Sunday, May 9, 2021

Personal Water Craft (PWC) Safety




You just bought or are renting a Personal Water Craft (PWC) and can’t wait to climb on and head out on a fantastic new adventure. Gunning the throttle and taking off like a rocket is a thrill to be sure. The speed, maneuverability, wind and spay in your face – all so exciting. However, there are dangers lurking in all that fun, whether life threatening or running afoul of the law.

The daughter of a friend of mine once rented a PWC and was having the time of her life – that is until she decided to cruise over to where we were sailing on a 12-meter racing sailboat. She just wanted us to see her flash by. That was when she found out PWCs don’t have brakes and a 12-meter sailboat can’t turn very quickly. She slammed into the hull of the sailboat and was thrown from the PWC. Luckily, she survived with minor injuries, but with major damage to both the PWC and the sailboat.



Many PWC operators do not know they must adhere to all the same boating laws as people operating power boats. Here are some very important facts you need to know about operating a PWC.

Safety Equipment Required by Florida Law

Personal Floatation Device (PFD) – Must be US Coast Guard Approved type I, II, III or V and must be worn by all persons on-board. Fire Extinguisher – UL approved for watercraft and in serviceable condition. Kill Switch Lanyard – Must be worn by operator. Sound Producing Device – a horn or whistle for making required sound signals. Documentation – Current registration certificate on board and proper display of registration numbers on both sides of the watercraft with a current registration decal affixed to the port side.


Must comply with US Coast Guard navigation rules. Must be at least 14 years of age to operate and 16 years of age to rent a PWC. Please note: a person younger than 22 years of age may not operate a vessel powered by a 10 HP motor or greater unless they have a photo ID and Florida Boating Safety

Education Identification Card.

Careless operation of a PWC includes, but is not limited to, the following: • swerving at the last minute to avoid collision; • not operating in a prudent or reasonable manner; • jumping the wake of another vessel too closely; • not having regard for other boating traffic.

Reckless operation of a PWC includes, but is not limited to, the following: • operating at a speed or in a manner that would endanger life, limb or property; • operating with a wilful or wanton disregard to the safety of people or property. If you are towing an aquaplaning device – Florida Law requires a spotter and/or a wide angle mirror

Boater fatigue caused by a combination of sun, vibration, glare and noise impairs your reaction time similar to a blood alcohol content of .035. After six hours on the water an operator has their ability to operate a vessel decline by 30%. Adding alcohol impairs the operator much faster.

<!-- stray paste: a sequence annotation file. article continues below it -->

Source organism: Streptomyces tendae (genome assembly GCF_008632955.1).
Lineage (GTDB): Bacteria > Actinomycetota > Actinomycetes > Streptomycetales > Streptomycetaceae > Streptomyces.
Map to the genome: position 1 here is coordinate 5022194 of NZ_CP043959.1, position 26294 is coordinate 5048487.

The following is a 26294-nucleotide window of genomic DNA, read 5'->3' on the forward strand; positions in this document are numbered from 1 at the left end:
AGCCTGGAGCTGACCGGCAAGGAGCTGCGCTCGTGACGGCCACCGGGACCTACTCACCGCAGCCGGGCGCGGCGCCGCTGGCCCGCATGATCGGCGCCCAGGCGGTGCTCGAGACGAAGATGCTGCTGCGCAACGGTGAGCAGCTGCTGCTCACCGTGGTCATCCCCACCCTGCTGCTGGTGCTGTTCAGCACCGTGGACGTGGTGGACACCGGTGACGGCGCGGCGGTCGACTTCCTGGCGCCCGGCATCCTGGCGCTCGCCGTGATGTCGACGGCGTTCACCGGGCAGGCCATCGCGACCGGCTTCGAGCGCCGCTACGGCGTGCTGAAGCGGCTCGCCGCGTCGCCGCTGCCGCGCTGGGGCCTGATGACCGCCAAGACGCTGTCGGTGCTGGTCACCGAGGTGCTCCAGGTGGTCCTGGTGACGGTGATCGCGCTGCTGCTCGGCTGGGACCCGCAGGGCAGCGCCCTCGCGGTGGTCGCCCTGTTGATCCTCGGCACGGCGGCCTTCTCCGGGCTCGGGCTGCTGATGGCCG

It is a criminal violation to operate a vessel under the influence in Florida. A blood alcohol content of .08 or higher is illegal. However, blood alcohol content need not be .08 for the operator to be considered impaired.

A PWC Checklist: Review prior to operating the watercraft

Know Local and State Laws Check all Safety Equipment Check Kill Switch operation Check Weather File a Float Plan Check Level of Gas and Oil Apply Sunscreen

For more information about safe boating courses, contact Joe Riccio at 239- 384-7416 or email To schedule a free Vessel Safety Check contact John Moyer at 239-248-7078 or or call the Coast Guard Auxiliary Station – Flotilla 95 at 239-394-5911. Interested in joining Flotilla 95, USCG Auxiliary? Call Bob Shmihluk at 215-694-3305.

Keith Wohltman retired to Marco Island from New Jersey, where he spent decades on the water. He joined the U.S. Coast Guard Auxiliary to help make boating safer around Marco and the 10,000 Islands. He has served as the Flotilla Commander and a Coxswain and is currently the Public Affairs Staff Officer for Marco Island’s Flotilla 95.

Marco Waterways: Post-Irma Status

Immediately post-Irma, MIPD did an island wide survey of all sunken boats (visible) or displaced boats (aground in yards, etc.). The number of boats documented was 120, we know that a fairly sizable percentage of these vessels have already been or are in the process of being removed.

People who have returned to boating, MIPD Captain Dave Baer offers the following points:

First, there is a lot of debris in the water (roofing materials, sunken boats, etc.) that is not viable. Unlike debris on the roadway, which is easy to avoid, debris in the water is usually not found until one runs into it. A very slow speed, sharp lookout(s), boating at high tide, following track lines successfully used since the storm without incident, watching your depth gauge/sonar/fish finder are all techniques to reduce the chance of unwanted contact with submerged debris.

Not only is there debris in the water, but the environment has changed too – in the sense that shoals known to boaters prior to the storm have moved, shrunk, or grown. Additional shoaling has been created. Boaters would be well advised to conduct a daytime area refamiliarization prior to boating at night or in an area not traversed since the hurricane.

These dangers highlight the critical need to carry the requisite and suggested safety equipment such as PFDs, visual distress signals, marine radios, and so on.

Owners of sunken, damaged or grounded vessels have the responsibility to recover their vessels. They should do this in a timely fashion with safety and the environment foremost in their minds.

Boaters are welcome to report debris or vessels to MIPD at 239-389-5050.

Finally, MIPD would ask the public, boating or otherwise, to continue to be patient with respect to debris removal. It will be a long slow process managed by entities other than the City of Marco Island.

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